A Texas state judge issued a temporary injunction Wednesday to keep a controversial family detention center from obtaining a license to run as a child-care facility.
The ruling, issued orally at a hearing in Austin, marked a victory for detainees and immigrant rights advocates who contend that the South Texas Residential Center in Dilley, Texas, is little more than a jail that seeks to go by another name.
“It was a very good step to keep Texas from slapping child-care licenses on what are essentially prisons for children and their moms,” said Bob Libal, the executive director of the advocacy group Grassroots Leadership.
A federal judge ruled last year that the Obama administration’s family detention policy violates the 1997 Flores Settlement, which says that children must be housed in the least restrictive setting possible and agencies should generally release them. The ruling ordered the government to release children from family detention within five days in most cases.
To comply with the Flores ruling, Texas officials have tried to rush through new rules that license their facilities as "child care centers." Those rules would let the facilities hold kids for longer periods of time.
Under state rules governing child care facilities, children cannot share sleeping quarters with unknown adults -- a measure designed to prevent abuse. Official child care facilities are also supposed to allow children to leave on field trips or other excursions -- something the Texas family detention centers don't do. To get around the requirements, Texas authorities are offering “child care” licenses with exemptions to the normal requirements.
Libal’s organization, along with one current and one former detainee, sued the Texas Department of Family and Protective Services to stop the detention centers from receiving the special designations. In her injunction, State District Judge Karin Crump said the exemptions put kids in dangerous situations, including sometimes forcing children to share housing with adult strangers.
Crump's injunction will remain in place until the case is decided after proceedings resume in September, according to Libal. During that time, the facility can still run, but it risks running afoul of the Flores Settlement ruling.
Crump expressed concern about child welfare after hearing earlier this month from an immigrant detainee who says her child was sexually assaulted by a woman who was assigned to her same suite. The detainee who made the assault allegations, one of the plaintiffs in the suit, remains locked up with her daughter in the state’s other family detention center, located in Karnes County, outside San Antonio.
Crimp’s order did not, however, affect the Karnes family detention center. GEO Group, the company that runs Karnes for profit, obtained a temporary license to operate as a child care center at the end of April, before the lawsuit led by Grassroots Leadership was filed.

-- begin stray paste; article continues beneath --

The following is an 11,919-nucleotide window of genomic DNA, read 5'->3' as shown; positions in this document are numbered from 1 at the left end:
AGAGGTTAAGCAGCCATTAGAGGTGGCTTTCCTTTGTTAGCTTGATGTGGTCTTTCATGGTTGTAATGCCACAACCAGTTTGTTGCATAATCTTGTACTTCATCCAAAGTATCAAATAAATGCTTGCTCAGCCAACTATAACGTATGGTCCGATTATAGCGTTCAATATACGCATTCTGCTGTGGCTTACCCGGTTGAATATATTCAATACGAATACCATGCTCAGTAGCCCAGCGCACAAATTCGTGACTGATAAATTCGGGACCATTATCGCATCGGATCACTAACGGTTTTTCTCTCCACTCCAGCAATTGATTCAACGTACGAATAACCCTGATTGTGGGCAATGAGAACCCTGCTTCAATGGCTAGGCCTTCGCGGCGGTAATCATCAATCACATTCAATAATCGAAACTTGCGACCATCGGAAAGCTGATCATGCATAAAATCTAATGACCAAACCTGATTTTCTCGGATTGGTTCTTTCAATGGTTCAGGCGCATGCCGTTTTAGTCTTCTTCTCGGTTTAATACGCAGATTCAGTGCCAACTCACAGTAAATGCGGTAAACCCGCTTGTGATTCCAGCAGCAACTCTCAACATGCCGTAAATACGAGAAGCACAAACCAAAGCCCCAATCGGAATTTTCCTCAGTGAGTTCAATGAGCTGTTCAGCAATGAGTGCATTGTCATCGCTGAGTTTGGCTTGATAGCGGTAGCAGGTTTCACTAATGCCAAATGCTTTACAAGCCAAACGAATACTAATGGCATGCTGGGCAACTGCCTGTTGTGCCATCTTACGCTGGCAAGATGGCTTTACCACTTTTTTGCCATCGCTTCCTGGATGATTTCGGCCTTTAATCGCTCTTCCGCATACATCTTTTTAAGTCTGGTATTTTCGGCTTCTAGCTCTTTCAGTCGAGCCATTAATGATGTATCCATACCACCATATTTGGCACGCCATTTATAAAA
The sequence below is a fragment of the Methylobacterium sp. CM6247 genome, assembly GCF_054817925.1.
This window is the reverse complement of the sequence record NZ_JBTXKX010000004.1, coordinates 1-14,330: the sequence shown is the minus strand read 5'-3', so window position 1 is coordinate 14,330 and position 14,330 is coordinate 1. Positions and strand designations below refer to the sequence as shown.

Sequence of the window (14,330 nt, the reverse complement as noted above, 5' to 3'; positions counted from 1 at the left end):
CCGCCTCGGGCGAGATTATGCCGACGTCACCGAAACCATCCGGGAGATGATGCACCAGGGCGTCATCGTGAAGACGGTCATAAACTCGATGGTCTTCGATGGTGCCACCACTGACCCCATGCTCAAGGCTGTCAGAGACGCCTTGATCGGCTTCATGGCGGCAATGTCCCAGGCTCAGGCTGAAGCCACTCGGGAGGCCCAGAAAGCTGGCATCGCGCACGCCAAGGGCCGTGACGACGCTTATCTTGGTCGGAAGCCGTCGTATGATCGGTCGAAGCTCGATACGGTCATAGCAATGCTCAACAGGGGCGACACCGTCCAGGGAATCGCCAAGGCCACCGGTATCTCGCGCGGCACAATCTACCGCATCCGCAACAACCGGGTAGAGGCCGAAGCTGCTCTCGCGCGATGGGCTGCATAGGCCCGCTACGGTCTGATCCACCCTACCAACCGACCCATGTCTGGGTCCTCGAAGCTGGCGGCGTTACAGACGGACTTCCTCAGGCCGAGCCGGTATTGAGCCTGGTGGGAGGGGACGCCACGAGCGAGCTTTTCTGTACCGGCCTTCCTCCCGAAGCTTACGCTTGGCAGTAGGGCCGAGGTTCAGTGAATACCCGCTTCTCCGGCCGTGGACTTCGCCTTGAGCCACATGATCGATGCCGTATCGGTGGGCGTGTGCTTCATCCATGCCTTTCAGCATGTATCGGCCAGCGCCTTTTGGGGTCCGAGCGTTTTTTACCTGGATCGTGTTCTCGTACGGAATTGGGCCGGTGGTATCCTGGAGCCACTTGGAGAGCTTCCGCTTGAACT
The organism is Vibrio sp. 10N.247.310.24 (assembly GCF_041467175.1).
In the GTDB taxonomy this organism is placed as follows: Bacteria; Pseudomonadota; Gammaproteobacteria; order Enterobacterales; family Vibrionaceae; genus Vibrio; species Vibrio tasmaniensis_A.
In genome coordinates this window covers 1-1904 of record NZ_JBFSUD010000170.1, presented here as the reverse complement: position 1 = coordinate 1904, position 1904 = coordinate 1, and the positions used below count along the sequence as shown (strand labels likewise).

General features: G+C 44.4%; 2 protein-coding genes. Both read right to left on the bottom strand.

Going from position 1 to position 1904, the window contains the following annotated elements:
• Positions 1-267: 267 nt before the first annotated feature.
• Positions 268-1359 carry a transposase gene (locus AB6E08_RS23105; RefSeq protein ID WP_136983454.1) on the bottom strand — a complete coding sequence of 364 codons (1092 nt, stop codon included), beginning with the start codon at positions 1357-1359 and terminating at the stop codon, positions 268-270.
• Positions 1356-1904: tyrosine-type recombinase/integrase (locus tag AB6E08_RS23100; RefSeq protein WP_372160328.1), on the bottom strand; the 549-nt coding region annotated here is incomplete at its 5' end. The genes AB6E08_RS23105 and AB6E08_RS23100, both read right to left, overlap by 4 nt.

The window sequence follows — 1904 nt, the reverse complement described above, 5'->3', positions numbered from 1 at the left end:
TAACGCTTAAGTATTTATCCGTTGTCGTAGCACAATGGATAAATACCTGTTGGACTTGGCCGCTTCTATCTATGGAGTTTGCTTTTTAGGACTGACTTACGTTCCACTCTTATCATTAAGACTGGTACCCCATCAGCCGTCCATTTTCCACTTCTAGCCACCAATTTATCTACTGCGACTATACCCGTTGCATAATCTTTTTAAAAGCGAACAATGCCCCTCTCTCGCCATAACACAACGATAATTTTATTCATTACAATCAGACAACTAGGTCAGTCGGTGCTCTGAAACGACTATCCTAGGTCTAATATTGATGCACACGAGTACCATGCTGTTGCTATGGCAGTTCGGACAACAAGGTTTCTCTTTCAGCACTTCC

If the state of Texas loses the lawsuit, the temporary license issued to Karnes would likely be invalidated.
The Obama administration had all but abandoned the practice of family detention back in 2009, amid protests and lawsuits. But the White House changed course two years ago, after a sharp increase in the number of unaccompanied minors and children traveling with their mothers from Central America.
The vast majority of those migrants come from the three violence-plagued countries of El Salvador, Honduras and Guatemala. Upon entering, they often seek asylum or other forms of relief, saying they face threats if they return to their home countries.
The 2,400-bed Dilley family detention center was hastily constructed at the tail end of 2014 to help officials accommodate the flow. Corrections Corp of America, the country’s largest private prison contractor, runs the center as a for-profit enterprise.
Immigrants' rights activists widely oppose the return of family detention, noting a jarring contradiction between the policy and Obama’s wider efforts to expand deportation relief.
Luis Zayas, a University of Texas at Austin professor of social work who has interviewed dozens of migrants locked in family detention, told the court in the recent case that the detention centers' practices were harming the children mentally and physically. The stress they live under, he said, can affect their brain development and impede problem-solving skills and emotional development.
In a phone interview, Zayas said he doubted whether the two family detention centers could be repurposed as child care facilities that met national standards, citing the problem of mixed sleeping quarters for children and adults as emblematic of the facilities’ problems.
“You cannot house children and mothers there and call it a 'child care center,'” Zayas told HuffPost. “It is really a prison. There would be so much more that they would have to do to make them child- and family friendly. That would be a massive undertaking. The best thing would be to release them quickly and not have to go through that.”